Electronic music has long been home to innovative graphic design. Influential examples of design have appeared on record sleeves and across club posters, creating a visual legacy that stretches far beyond the confines of the community. Even in the last few months, design tropes associated with the scene have been appropriated by brands trying (ironically or not) to tap into this aesthetic, appearing everywhere from Go Compare ads to Conservative Party communications.
While graphic design is both a thriving and vital aspect of electronic music culture, illustration is less widely adopted as a focal point across the scene. However, as seen in Resident Advisor’s ongoing series Cue Point, it’s proven a surprisingly effective means to inject life into stories, while adding a fresh accent to a visual language that at times risks homogeneity.
The online music magazine and ticketing platform has so far published four editions of Cue Point, which revisits early dancefloor experiences of DJs and producers through illustrated stories. The concept was devised by Resident Advisor’s Theo Fabunmi-Stone as a way of telling “the exciting, funny and sometimes plain strange stories of DJs’ formative dancefloor experiences and how those moments inspired them to get behind the decks”, he tells us.
Cue Point was conceived to help build awareness of the RA Guide – Resident Advisor’s app dedicated to events listings – in the hope that people will be inspired by the DJs’ own fond memories, and in turn “go out and experience the kind of nights you just never forget,” Fabunmi-Stone says.
Fabunmi-Stone, who heads up the project, pairs DJs and illustrators who are both based in or tied to the same city for each edition. “Usually I conduct an hour-long interview, ideally with both illustrator and DJ together,” he explains. “Then I’ll work with the illustrator to tell the story across six-eight frames – my input at that point will really differ from illustrator to illustrator.”
The series kicked off towards the end of last year with illustrator Christopher Wright, known as Turbo Island, visualising the early dance music experiences of Chilean-Bristolian DJ Shanti Celeste. Since then, Cue Point has featured stories on DJs Willow, Carista and most recently Phuong Dan, as depicted by illustrators Will of Pomona Studios, Chad Bilyeu and Alex Solman respectively. The illustrators published so far have all had a strong connection to their local music scene, Fabunmi-Stone says. “Funnily enough without my knowledge the first three Cue Point DJs and illustrators either knew each other or at least their work.”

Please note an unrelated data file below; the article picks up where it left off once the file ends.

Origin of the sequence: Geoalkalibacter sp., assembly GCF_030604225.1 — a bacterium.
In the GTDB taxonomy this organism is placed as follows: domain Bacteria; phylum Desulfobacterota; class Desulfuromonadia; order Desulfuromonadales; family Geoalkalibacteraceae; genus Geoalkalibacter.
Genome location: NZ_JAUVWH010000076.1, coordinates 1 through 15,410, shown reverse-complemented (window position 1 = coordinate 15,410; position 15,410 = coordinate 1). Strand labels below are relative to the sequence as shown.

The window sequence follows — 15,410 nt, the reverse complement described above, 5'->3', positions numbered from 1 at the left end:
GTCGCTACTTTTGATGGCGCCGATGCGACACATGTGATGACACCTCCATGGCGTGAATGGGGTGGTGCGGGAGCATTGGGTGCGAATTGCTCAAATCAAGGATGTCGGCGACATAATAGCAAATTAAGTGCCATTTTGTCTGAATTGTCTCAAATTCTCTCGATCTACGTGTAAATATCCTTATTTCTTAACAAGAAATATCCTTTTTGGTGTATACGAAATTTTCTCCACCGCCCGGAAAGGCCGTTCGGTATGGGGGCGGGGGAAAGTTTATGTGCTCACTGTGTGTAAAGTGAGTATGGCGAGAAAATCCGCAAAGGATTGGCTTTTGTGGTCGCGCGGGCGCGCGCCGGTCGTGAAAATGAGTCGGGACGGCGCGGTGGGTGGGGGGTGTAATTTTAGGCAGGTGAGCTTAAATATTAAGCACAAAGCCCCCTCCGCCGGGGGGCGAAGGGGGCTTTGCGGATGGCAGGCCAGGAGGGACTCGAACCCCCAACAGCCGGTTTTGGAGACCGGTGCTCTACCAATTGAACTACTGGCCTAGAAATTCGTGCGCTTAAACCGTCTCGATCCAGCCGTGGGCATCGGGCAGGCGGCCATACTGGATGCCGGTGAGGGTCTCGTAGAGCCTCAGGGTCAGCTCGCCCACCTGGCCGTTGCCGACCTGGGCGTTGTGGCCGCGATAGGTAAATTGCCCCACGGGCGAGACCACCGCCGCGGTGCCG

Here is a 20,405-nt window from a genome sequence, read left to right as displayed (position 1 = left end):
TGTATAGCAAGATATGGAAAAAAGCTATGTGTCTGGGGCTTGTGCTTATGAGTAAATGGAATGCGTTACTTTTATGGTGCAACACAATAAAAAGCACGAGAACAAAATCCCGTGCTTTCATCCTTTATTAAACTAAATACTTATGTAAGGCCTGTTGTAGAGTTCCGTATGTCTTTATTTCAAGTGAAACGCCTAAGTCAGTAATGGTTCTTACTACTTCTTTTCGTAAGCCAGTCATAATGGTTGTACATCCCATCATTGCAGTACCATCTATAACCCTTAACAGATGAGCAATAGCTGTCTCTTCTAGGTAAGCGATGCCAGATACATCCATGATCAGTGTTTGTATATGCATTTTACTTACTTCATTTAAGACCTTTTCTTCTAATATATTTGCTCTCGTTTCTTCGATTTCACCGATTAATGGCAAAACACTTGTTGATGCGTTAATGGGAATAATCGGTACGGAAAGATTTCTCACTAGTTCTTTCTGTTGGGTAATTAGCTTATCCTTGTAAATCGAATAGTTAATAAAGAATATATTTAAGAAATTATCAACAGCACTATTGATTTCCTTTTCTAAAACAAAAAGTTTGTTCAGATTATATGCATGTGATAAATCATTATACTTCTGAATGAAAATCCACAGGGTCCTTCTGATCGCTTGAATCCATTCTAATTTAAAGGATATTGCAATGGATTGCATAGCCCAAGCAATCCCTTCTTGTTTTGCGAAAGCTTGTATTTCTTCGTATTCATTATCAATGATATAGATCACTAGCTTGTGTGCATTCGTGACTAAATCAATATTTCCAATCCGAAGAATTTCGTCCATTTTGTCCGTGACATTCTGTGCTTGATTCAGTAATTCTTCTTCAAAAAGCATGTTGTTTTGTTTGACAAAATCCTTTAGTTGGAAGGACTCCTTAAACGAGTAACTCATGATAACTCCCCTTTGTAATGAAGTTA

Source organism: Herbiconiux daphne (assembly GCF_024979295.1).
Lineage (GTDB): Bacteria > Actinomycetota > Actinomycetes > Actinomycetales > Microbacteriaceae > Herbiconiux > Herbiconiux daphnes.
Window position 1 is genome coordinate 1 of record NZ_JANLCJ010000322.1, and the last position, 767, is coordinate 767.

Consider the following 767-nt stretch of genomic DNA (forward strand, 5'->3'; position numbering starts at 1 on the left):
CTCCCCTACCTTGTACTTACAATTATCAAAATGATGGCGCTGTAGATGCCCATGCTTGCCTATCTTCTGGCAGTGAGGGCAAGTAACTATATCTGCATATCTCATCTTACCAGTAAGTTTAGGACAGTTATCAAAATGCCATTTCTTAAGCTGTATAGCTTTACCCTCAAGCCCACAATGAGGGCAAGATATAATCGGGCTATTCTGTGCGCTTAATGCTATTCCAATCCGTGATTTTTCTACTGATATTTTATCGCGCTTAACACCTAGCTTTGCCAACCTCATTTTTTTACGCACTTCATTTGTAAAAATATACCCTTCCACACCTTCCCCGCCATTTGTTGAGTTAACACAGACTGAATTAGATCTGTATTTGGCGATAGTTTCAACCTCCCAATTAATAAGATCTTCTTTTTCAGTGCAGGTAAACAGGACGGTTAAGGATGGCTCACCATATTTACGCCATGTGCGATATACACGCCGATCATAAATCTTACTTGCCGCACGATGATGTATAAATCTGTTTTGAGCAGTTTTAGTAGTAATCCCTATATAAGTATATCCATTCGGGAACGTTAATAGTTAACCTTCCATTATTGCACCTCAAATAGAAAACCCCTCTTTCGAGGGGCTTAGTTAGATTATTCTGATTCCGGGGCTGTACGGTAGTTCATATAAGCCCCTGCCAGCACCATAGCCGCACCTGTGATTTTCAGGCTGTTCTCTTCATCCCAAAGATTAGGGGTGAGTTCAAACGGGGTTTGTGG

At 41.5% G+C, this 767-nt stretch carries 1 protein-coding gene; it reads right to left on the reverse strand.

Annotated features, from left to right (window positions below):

The series evolved from Fabunmi-Stone’s own appreciation of illustration and design. He’s a long-time collector of illustrated comics, cards and posters, and has a pool of talented friends who have designed posters and album art for his own parties and music label, giving him access to “a good network of illustrators.”
“As design continues to play a vital part in music, whether that’s album artwork, gig posters or party visuals, this project aims to celebrate the marriage of the two art forms and help elevate illustrators to the same level as the DJs whose stories they are telling,” he says. Using this “fresh format” also gave the team the opportunity to cover new artists that they hadn’t previously, while also opening the door to “those who aren’t so keen on traditional interviews”.
While music journalism and photography are well-established within the electronic music scene, taking this more novel approach to the series brought with it a number of benefits. “I feel the illustration for this series works really well – firstly illustration gives creative license to embellish or exaggerate the story in a fun way, but it also helps our audience see an artist they may have once put on a pedestal as a lot more accessible due to the playful tone,” Fabunmi-Stone says.
Cue Point has been well received so far, so much so that people are now approaching RA about the series, rather than the other way around. “We recently had a DJ contact me directly saying they are a fan of the series and would like to get involved,” he says. Moving forward, Resident Advisor is aiming to roll out a new edition of Cue Point on a monthly basis, giving focus to music scenes, DJs and illustrators around the world. Plus, Fabunmi-Stone indicates that the series has had a positive knock-on effect on the rest of the platform’s visual output, with “some more exciting illustration-based projects coming from RA this year”.